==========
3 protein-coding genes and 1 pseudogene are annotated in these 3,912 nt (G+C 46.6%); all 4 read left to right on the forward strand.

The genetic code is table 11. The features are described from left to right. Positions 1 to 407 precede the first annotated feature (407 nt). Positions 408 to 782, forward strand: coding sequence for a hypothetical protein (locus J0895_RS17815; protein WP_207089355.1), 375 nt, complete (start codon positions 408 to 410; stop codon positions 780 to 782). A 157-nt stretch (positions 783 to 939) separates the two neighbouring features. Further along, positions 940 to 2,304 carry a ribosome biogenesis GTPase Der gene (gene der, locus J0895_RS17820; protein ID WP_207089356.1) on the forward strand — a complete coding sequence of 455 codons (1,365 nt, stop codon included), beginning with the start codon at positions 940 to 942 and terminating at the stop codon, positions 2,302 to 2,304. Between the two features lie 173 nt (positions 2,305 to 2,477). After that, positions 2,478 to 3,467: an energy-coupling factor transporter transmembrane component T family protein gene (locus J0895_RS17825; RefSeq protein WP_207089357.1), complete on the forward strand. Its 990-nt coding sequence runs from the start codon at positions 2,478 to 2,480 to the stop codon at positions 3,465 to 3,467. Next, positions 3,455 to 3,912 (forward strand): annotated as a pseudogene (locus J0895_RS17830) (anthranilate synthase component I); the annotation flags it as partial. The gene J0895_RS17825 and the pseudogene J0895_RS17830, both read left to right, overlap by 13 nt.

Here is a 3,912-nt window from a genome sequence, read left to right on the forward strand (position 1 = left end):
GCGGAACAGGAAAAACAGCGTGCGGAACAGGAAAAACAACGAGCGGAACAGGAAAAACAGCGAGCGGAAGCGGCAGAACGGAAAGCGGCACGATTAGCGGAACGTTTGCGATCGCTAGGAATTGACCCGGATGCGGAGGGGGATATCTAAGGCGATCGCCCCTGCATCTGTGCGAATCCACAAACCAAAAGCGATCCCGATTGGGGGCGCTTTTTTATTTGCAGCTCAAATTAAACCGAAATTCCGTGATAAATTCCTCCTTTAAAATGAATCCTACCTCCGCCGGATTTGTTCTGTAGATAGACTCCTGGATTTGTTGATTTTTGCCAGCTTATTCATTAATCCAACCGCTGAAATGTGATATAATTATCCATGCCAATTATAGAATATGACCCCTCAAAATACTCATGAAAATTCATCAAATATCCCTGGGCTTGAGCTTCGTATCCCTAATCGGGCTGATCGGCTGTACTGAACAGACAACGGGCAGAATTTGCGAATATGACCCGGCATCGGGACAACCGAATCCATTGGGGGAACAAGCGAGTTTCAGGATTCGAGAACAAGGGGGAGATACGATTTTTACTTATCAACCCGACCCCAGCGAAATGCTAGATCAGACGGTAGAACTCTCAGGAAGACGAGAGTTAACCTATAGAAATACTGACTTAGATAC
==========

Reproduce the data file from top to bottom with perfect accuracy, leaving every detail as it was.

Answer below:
3 protein-coding genes and 1 pseudogene are annotated in these 3,912 nt (G+C 46.6%); all 4 read left to right on the forward strand.

The genetic code is table 11. The features are described from left to right. Positions 1 to 407 precede the first annotated feature (407 nt). Positions 408 to 782, forward strand: coding sequence for a hypothetical protein (locus J0895_RS17815; protein WP_207089355.1), 375 nt, complete (start codon positions 408 to 410; stop codon positions 780 to 782). A 157-nt stretch (positions 783 to 939) separates the two neighbouring features. Further along, positions 940 to 2,304 carry a ribosome biogenesis GTPase Der gene (gene der, locus J0895_RS17820; protein ID WP_207089356.1) on the forward strand — a complete coding sequence of 455 codons (1,365 nt, stop codon included), beginning with the start codon at positions 940 to 942 and terminating at the stop codon, positions 2,302 to 2,304. Between the two features lie 173 nt (positions 2,305 to 2,477). After that, positions 2,478 to 3,467: an energy-coupling factor transporter transmembrane component T family protein gene (locus J0895_RS17825; RefSeq protein WP_207089357.1), complete on the forward strand. Its 990-nt coding sequence runs from the start codon at positions 2,478 to 2,480 to the stop codon at positions 3,465 to 3,467. Next, positions 3,455 to 3,912 (forward strand): annotated as a pseudogene (locus J0895_RS17830) (anthranilate synthase component I); the annotation flags it as partial. The gene J0895_RS17825 and the pseudogene J0895_RS17830, both read left to right, overlap by 13 nt.

Here is a 3,912-nt window from a genome sequence, read left to right on the forward strand (position 1 = left end):
GCGGAACAGGAAAAACAGCGTGCGGAACAGGAAAAACAACGAGCGGAACAGGAAAAACAGCGAGCGGAAGCGGCAGAACGGAAAGCGGCACGATTAGCGGAACGTTTGCGATCGCTAGGAATTGACCCGGATGCGGAGGGGGATATCTAAGGCGATCGCCCCTGCATCTGTGCGAATCCACAAACCAAAAGCGATCCCGATTGGGGGCGCTTTTTTATTTGCAGCTCAAATTAAACCGAAATTCCGTGATAAATTCCTCCTTTAAAATGAATCCTACCTCCGCCGGATTTGTTCTGTAGATAGACTCCTGGATTTGTTGATTTTTGCCAGCTTATTCATTAATCCAACCGCTGAAATGTGATATAATTATCCATGCCAATTATAGAATATGACCCCTCAAAATACTCATGAAAATTCATCAAATATCCCTGGGCTTGAGCTTCGTATCCCTAATCGGGCTGATCGGCTGTACTGAACAGACAACGGGCAGAATTTGCGAATATGACCCGGCATCGGGACAACCGAATCCATTGGGGGAACAAGCGAGTTTCAGGATTCGAGAACAAGGGGGAGATACGATTTTTACTTATCAACCCGACCCCAGCGAAATGCTAGATCAGACGGTAGAACTCTCAGGAAGACGAGAGTTAACCTATAGAAATACTGACTTAGATAC